We make our way down a sidewalk packed with people: men in white surgical masks, women having their facial hair removed with dental floss, young men on motorcycles, young women in plastic flip-flops. The humid evening air stinks of exhaust. Amulet salesmen set up shop -- some carrying cheap Chinese trinkets, some selling the real deal -- on blankets in doorways.
We stop at a roadside restaurant. As we arrive, a light rain begins to fall. The owners scramble to set up a tarp, diving among a sea of diners and standing on stools. Two men appear out of nowhere, carrying a roll of thick burlap. In no time the formerly uncovered seating area becomes a covered patio.
The owner ushers us in, waving and chattering in Thai. He directs us to two tables, side by side. Trying hard not to tip over the rickety metal table or the mismatched plastic stool I sit on, I settle in and try to soak up the atmosphere of the place. Above me, the rain patters on the tarp. I'm shoulder to shoulder with straight-faced Thai men, all of whom seem to have their faces buried in steaming bowls of noodles.
New diners squeeze into place behind me. Not ten feet away, a petite Thai man is rapidly and methodically chopping crispy pork into slices exactly one and one half inches long and one eighth of an inch wide. On either side of him, pots boil. Women toss in ingredients: green herbs, rice noodles, pepper. Lots and lots of pepper. Just beyond them, six lanes of traffic whiz past: motor cycles, busses, cars, taxis, bicycles, beggars, monks, and pedestrians, all blended into one dizzy, non-stop river of color, light, and motion.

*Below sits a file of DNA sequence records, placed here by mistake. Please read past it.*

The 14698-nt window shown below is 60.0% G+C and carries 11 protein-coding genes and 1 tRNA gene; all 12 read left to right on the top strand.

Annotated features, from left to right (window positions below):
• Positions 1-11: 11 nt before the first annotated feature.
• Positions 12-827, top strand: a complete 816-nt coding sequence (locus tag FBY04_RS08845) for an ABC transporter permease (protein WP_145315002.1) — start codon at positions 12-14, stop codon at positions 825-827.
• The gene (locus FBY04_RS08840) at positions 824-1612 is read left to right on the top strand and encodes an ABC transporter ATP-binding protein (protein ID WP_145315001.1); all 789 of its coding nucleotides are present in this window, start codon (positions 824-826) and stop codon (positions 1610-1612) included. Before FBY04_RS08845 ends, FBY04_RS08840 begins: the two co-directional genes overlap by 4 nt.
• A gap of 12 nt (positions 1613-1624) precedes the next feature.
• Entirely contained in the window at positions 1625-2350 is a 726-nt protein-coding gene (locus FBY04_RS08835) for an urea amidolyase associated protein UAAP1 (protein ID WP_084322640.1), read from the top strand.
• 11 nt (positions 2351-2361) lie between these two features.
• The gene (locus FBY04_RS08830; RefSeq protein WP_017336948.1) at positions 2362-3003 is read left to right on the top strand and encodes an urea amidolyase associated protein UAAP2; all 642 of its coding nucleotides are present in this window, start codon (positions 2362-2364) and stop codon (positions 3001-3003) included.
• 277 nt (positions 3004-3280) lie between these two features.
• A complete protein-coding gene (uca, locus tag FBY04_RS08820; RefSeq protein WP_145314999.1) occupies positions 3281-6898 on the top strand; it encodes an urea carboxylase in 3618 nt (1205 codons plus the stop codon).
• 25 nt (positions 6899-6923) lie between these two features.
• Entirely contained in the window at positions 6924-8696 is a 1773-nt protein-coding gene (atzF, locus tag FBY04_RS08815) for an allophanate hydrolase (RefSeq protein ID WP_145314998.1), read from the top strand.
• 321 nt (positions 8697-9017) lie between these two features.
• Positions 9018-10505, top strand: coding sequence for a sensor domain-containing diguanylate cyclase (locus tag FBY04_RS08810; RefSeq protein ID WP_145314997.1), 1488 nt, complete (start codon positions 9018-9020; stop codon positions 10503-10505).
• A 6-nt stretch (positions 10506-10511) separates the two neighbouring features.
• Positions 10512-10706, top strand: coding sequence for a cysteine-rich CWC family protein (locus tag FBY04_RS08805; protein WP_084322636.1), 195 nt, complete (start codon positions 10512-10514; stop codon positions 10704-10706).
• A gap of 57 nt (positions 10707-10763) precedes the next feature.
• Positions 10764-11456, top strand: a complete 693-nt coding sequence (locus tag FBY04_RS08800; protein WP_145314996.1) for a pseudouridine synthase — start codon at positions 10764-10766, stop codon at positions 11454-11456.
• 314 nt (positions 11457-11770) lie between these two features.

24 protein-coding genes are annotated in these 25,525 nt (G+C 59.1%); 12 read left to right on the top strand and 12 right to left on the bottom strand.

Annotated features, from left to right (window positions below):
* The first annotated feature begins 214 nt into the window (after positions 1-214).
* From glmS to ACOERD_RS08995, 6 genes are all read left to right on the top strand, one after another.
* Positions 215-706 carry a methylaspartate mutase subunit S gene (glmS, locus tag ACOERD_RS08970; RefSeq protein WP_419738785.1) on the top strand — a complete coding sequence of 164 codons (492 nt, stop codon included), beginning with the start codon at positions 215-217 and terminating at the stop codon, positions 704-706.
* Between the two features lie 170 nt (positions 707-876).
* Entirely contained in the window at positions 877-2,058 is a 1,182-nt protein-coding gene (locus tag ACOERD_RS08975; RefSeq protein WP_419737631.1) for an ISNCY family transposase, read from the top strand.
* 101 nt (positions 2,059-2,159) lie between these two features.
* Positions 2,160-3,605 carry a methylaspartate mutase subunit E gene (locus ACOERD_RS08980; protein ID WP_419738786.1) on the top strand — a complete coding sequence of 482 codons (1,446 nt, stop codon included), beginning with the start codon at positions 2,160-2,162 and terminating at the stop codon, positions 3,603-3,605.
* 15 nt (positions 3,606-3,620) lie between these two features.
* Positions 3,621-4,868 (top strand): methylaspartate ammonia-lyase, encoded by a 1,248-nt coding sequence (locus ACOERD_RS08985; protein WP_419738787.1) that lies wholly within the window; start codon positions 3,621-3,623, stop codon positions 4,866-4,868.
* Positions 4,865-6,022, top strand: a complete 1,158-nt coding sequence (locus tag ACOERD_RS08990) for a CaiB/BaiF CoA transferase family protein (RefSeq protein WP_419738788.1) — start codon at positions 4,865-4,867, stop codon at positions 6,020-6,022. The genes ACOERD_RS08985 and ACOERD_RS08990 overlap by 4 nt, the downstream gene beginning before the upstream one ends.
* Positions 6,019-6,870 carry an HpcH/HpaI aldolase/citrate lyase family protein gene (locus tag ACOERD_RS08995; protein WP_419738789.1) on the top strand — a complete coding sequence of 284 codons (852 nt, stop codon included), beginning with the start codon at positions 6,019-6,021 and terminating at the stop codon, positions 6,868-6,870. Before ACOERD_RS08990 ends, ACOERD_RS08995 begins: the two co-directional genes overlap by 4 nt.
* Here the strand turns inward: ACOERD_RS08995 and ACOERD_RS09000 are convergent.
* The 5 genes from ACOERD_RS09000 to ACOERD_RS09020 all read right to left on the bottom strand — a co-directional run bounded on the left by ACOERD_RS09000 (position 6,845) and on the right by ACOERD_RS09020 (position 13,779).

Our guide for the night, Gai, is unfazed. "Many people want to try street food and Chinese food in Thailand," he says. "This is the real thing."
The owner brings me a bowl filled with steaming broth, rolls of rice noodle, and crispy pork -- the restaurant's signature dish. At first, the flavor of the black pepper overwhelms the rest of the dish, but Gai shows us how the Thai people remedy that: a little hot red pepper, a little fish sauce, a little sugar. The result is perfectly balanced: a little spicy, a little sweet, all delicious.
We go many other places: a dim sum house, where the minced pork dumplings come enrobed in green ramen noodles; a bar specializing in steaming health elixirs made from flowers and bitter herbs; a crazy-busy seafood house serving up grilled prawns as fast as Gai can shell them; an ice cream shop selling frozen Thai iced tea; a packed fruit stand specializing in fleshy, stinky durian fruit; a Texas-themed sukiyaki parlor offering everything from duck cheek (think long, skinny chicken wings with lots of fat) to ruby ice with coconut milk.
But as intriguing as these are, none of them strikes as strong a chord as the streetside restaurant with the tarp overhead. There is something about the steaming pots, about sitting shoulder to shoulder with strangers, about the humid night, about the yellow cast of the overhead lights ... something undeniably alien, and, though we're in Chinatown, completely Thai.
"This is the real thing," Guy says again.
And it is.